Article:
Editor’s Note: For an alternative viewpoint, please see: Point: The Governing Philosophies that Divide America

In this turbulent political season it can be easy to fear that our country is riven by differences, more and more divided into two Americas.

But the fact is that a majority of Americans support the same basic policies — including government action to fight income inequality and improve wages, to regulate banks and the financial sector, to make college more affordable and to deal with climate change.

Unfortunately, wealthy and special interests keep government from being responsive and accountable to the people. And some politicians seek to hold on to political power by preventing American voters from exercising our authority in the voting booth. Simply put, Americans don’t believe that government is working for them, and studies confirm that government is more responsive to the policy preferences of the wealthiest few than the majority of Americans.

That is not a healthy democracy; rather, it’s a corruption of our democracy. Because in a democracy we should all be political equals.

Democracy isn’t supposed to mean someone can overwhelm other voices by spending unlimited money advancing their political and economic self-interest. But since Citizens United, special interests have exploited loopholes for secret political spending. Now we face unlimited dark money being used to poison the political decision-making process, with no accountability for secret spenders and their hidden agendas.

This isn’t a left issue or a right issue, this is an American issue. We can, and must, do better. Americans are uniting to demand fundamental changes to the rules for our democracy, particularly how money influences political power, and to ensure all eligible voters can have their voices heard at the ballot box.

We can fix our democracy and restore responsive self-government by rebuilding a system of funding elections that puts the power in the hands of regular constituents, instead of our current system that favors the wealthy and special interests.

For example, matching small donations from constituents with public funds amplifies the power of regular Americans because elected representatives are no longer dependent on the wealthy to fund their campaigns. Just last year, voters in Maine and Seattle passed public financing measures to invest in a government that works for them, and Arizonans just launched a campaign to fix their system.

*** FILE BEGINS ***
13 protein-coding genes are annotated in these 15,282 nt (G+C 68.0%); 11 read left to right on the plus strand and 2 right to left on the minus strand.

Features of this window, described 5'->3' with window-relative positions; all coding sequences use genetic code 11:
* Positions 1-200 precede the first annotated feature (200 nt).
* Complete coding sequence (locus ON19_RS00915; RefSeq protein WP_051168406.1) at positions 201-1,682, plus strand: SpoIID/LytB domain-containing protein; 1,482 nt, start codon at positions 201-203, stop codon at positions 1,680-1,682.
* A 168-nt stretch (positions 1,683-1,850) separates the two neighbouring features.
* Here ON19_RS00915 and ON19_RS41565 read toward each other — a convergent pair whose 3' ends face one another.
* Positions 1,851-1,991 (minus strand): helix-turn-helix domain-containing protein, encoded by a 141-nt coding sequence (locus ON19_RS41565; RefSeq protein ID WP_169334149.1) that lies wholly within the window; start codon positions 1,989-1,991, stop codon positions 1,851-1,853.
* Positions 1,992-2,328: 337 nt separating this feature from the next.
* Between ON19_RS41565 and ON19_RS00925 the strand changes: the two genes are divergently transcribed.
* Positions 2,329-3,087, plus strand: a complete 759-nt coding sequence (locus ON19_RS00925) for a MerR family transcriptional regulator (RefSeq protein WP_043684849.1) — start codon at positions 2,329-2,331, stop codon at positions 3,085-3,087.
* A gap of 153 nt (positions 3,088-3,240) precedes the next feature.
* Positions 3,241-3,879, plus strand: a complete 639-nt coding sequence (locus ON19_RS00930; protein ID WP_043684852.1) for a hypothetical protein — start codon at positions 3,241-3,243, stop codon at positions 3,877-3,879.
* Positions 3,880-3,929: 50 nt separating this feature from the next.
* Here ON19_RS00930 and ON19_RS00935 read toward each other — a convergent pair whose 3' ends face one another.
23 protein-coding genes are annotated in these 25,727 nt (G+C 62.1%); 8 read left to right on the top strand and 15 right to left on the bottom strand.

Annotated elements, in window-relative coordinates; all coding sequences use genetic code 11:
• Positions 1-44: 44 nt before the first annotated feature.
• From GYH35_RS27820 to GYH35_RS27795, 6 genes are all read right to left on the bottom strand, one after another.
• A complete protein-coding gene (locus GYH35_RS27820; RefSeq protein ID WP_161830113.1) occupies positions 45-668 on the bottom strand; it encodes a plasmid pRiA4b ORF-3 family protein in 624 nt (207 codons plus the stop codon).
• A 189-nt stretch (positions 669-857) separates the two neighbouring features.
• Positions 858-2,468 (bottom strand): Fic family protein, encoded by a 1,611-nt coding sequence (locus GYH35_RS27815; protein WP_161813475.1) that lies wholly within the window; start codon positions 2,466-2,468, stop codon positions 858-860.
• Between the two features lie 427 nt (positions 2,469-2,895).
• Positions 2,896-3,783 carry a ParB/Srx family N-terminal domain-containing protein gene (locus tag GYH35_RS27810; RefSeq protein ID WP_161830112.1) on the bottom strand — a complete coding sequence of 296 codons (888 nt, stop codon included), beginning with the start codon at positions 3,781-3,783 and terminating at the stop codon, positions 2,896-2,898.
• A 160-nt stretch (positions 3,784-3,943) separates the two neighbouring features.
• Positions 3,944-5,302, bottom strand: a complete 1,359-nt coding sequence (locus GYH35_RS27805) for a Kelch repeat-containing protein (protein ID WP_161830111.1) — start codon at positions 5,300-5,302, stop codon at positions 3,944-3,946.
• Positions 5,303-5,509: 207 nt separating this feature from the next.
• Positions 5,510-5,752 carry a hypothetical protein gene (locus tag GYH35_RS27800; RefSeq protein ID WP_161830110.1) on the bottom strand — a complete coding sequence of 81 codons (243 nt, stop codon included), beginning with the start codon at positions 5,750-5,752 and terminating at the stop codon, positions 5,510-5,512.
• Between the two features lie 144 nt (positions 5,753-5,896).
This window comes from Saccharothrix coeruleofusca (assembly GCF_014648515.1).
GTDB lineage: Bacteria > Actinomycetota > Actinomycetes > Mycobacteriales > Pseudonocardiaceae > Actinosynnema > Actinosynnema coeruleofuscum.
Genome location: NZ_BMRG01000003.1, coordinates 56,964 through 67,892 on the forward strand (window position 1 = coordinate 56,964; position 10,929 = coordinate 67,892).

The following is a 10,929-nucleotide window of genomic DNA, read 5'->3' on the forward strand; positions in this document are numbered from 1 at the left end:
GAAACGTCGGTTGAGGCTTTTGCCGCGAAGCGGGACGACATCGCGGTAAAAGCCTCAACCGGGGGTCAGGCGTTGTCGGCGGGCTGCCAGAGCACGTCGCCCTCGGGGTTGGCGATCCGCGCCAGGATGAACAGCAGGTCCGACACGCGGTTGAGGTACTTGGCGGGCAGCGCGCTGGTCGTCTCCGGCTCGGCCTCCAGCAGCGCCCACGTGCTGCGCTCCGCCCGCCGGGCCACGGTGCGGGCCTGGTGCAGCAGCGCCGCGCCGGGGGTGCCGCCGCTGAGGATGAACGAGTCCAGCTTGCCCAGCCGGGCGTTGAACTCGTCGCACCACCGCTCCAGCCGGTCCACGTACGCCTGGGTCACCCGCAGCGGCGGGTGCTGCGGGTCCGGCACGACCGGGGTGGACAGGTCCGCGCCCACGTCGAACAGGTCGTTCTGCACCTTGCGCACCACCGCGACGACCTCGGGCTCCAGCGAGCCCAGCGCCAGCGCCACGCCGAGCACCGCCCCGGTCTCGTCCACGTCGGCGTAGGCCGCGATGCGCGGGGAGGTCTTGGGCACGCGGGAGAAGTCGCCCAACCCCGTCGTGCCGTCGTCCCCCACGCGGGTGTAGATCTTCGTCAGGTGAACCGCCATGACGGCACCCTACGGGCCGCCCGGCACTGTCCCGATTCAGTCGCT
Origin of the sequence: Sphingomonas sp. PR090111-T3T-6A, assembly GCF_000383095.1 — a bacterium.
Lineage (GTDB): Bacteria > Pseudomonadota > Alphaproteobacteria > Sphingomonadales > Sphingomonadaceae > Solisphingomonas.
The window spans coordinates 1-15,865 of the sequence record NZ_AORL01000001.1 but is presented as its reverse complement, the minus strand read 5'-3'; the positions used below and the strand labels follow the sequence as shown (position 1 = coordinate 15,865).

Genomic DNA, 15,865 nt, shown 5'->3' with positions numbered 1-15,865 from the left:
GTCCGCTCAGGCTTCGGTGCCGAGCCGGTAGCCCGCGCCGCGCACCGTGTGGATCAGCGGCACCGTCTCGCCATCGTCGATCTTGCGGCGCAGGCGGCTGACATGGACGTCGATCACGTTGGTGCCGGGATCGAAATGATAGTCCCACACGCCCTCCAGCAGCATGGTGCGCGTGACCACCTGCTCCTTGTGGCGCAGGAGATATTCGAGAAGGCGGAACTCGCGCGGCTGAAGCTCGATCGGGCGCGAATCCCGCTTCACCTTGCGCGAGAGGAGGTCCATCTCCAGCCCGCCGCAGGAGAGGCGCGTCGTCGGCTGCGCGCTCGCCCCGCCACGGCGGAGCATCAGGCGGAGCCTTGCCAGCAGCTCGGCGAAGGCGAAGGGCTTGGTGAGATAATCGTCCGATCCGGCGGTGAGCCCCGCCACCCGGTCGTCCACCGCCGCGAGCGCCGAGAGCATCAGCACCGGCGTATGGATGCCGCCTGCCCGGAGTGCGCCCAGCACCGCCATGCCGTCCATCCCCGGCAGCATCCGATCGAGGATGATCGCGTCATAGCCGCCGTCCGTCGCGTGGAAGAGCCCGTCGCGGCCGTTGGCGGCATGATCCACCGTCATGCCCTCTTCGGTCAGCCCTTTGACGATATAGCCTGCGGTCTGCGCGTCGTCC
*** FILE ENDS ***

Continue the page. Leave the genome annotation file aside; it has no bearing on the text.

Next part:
We must also protect the integrity of our elections by ensuring that every eligible voter can cast a ballot. There are common-sense steps to facilitate political participation, including expanding early voting and online and same-day registration. Oregon is leading the way with the country’s first automatic voter registration system, and has so far registered more than 34,000 voters this year — almost four times the number registered during previous years. This is a huge step forward to remove barriers to participation.

Further, Congress must restore the Voting Rights Act — which was gutted by the Supreme Court in 2013 — so that every voter is protected from discrimination. This is the first presidential election in 50 years without a fully functioning Voting Rights Act, and we’ve seen the largest assault on voting rights in generations.

Finally, President Obama should issue an executive order to require that government contractors are transparent about how they spend money to influence politics. In a post-Citizens United era, we need the president to help fight the scourge of secret political spending by taking action and demonstrating that solutions are real and possible.

Earlier this month in Washington, 400 people were arrested on the steps of the U.S. Capitol, calling for changing the rules on how money influences government, restrictions on voting and fairness in election districts. As one organizer put it, “We send a message — to everyone in our country who needs a government that represents us all — that this House is your House too, and now is the time to stand up and take it back.” Thousands more are expected in D.C. in a “Democracy Awakening” to demand these democracy solutions from our elected leaders.

Democracy is not a game. It is our American system of government, the way that we make decisions about the future of our country and resolve our differences together. As Eleanor Roosevelt wrote: “In the final analysis, a democratic government represents the sum total of the courage and the integrity of its individuals. It cannot be better than they are.”

Fortunately, real solutions to restore our democracy exist — but we must start fixing the problems in our campaign finance and voting systems now to reclaim a government that works for all.